History | Terror and Technology
B303 | 5222 | Lary


Above class open to undergraduates and EDUC MA's only

Course Description:

This course offers an introduction to the study of terrorism and its
relationship to technology. 9/11, it is often said, signified a
dramatic break in the way we view our own lives and the possibility
for freedom within them. The destruction of the Twin Towers
constituted an unprecedented act of political violence aimed at
American civilians. With the use of relatively simple technology, or
so it appears, a handful of individuals were able to kill thousands
of innocent lives by destroying two seemingly infallible
architectural structures. How could this have happened?

In this course, we will explore this question and many more, by
employing a comparative historical approach.  This course is
therefore not solely about 9/11, but about the phenomena of terror
as it has evolved in many countries in the modern world.  Our focus
will be on a wide array of groups, technologies, and events which
have been understood, at one time or another, under the rubric of
terror.  A few of the groups that will be examined include:
Hezbollah, the Suffragette Movement, environmental terrorism, and
The Red Army Faction. Though the primary approach of this course
will be historical, we will also integrate perspectives from
political science, sociology, and philosophy on occasion as well.
Similarly, students are encouraged to develop their own historical
interdisciplinary analysis, in discussions and in writing, to fit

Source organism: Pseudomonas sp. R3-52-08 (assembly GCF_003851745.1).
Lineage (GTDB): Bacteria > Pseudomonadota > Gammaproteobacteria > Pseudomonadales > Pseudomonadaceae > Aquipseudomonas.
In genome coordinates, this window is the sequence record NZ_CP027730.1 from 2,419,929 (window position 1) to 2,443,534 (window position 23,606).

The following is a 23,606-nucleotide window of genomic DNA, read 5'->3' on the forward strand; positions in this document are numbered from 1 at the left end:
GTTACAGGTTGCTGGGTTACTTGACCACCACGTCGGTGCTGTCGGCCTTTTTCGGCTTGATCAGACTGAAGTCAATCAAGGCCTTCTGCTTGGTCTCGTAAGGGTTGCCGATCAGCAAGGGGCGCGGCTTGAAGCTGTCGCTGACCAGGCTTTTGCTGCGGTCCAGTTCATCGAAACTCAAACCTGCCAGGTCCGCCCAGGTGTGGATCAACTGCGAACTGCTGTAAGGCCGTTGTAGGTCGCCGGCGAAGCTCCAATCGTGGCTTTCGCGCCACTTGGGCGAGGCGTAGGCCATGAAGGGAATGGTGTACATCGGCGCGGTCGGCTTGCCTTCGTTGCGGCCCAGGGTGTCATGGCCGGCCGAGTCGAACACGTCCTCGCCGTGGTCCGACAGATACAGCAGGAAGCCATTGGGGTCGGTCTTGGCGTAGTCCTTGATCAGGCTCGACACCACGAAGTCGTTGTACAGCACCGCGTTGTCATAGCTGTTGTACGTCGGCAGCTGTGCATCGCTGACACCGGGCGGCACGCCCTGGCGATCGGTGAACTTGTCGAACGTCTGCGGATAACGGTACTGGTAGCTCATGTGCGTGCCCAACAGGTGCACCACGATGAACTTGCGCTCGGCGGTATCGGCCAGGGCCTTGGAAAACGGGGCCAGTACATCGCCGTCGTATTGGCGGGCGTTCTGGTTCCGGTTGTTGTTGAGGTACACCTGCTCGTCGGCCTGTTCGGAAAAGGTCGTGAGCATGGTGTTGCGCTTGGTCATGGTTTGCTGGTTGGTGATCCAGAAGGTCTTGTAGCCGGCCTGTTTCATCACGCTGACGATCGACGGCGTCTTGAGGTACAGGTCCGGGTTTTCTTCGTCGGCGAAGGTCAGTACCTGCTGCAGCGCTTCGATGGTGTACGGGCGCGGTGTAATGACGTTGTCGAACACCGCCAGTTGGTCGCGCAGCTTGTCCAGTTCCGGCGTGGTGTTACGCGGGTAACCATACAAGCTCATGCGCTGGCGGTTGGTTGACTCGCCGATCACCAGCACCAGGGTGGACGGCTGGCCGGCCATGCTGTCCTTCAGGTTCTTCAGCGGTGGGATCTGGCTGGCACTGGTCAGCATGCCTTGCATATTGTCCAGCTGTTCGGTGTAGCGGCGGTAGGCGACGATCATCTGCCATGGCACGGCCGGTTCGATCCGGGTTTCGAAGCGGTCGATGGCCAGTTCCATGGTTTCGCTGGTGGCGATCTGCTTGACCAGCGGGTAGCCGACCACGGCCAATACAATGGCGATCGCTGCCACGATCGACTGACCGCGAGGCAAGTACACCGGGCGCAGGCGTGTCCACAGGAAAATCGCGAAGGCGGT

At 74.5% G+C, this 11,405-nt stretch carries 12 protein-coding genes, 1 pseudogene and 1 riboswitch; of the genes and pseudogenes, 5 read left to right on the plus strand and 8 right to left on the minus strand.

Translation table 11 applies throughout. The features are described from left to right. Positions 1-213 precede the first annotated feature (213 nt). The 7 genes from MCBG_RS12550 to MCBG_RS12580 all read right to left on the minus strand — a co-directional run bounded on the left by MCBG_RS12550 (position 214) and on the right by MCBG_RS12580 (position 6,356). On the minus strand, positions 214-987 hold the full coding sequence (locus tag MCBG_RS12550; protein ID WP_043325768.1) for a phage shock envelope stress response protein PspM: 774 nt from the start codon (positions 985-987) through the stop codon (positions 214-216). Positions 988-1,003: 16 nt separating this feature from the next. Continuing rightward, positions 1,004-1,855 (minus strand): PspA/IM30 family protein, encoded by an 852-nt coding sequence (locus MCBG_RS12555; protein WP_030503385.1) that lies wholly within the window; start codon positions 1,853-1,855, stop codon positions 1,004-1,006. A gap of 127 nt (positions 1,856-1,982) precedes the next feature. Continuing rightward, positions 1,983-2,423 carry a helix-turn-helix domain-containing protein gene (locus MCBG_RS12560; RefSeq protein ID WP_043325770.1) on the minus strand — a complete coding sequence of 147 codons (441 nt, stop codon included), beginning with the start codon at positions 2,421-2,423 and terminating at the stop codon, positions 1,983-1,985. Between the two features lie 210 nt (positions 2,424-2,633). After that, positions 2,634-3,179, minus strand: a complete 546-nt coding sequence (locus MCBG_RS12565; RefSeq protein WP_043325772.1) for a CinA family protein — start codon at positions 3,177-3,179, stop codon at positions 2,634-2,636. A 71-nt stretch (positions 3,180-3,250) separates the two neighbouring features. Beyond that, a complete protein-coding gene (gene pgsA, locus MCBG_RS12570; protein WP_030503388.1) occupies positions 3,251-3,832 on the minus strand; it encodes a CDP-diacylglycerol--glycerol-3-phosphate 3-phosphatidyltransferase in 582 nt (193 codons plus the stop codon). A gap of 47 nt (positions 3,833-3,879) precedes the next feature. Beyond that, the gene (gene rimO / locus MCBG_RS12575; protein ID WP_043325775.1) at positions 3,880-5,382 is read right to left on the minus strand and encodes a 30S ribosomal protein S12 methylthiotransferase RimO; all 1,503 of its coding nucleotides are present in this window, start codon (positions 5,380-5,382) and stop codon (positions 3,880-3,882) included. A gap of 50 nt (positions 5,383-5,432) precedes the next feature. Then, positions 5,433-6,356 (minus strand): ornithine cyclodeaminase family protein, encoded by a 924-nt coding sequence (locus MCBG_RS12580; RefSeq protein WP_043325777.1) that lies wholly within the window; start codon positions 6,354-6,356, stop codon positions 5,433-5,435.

their interests and academic background.

Course Goals:

This class aids students to better understand the following key
questions
a)	What is terrorism? Keeping in mind a variety of historic
case studies from around the world, who decides which acts of
political violence are labeled terrorism? Is there a legitimate
distinction between terrorists and freedom fighters? Between “right-
wing” and “left-wing” terror? Individual, state, or corporate
terrorism?
b)  	What is it about the means and weapons used in terrorist
activity that causes so much fear and destruction? How have
terror tactics influenced counter-terrorism measures, and vice versa?
c)  	What is the relationship between terrorism, modernity, and
democracy?

Assignments:

Reading selections will include secondary materials such as AK-47:
The Story of the People’s Gun as well as excerpts from Fyodor
Dostoevsky’s The Possessed and Edward Abbey’s The Monkey Wrench
Gang.  Primary documents will include “The Unabomber’s Manifesto”
and Osama Bin Laden’s “Letter to America.”   Among documentaries, we
will view Independent Lens: The Weather Underground, and The Road to
Guantanamo.  There will be a midterm, final, and a research
paper/presentation.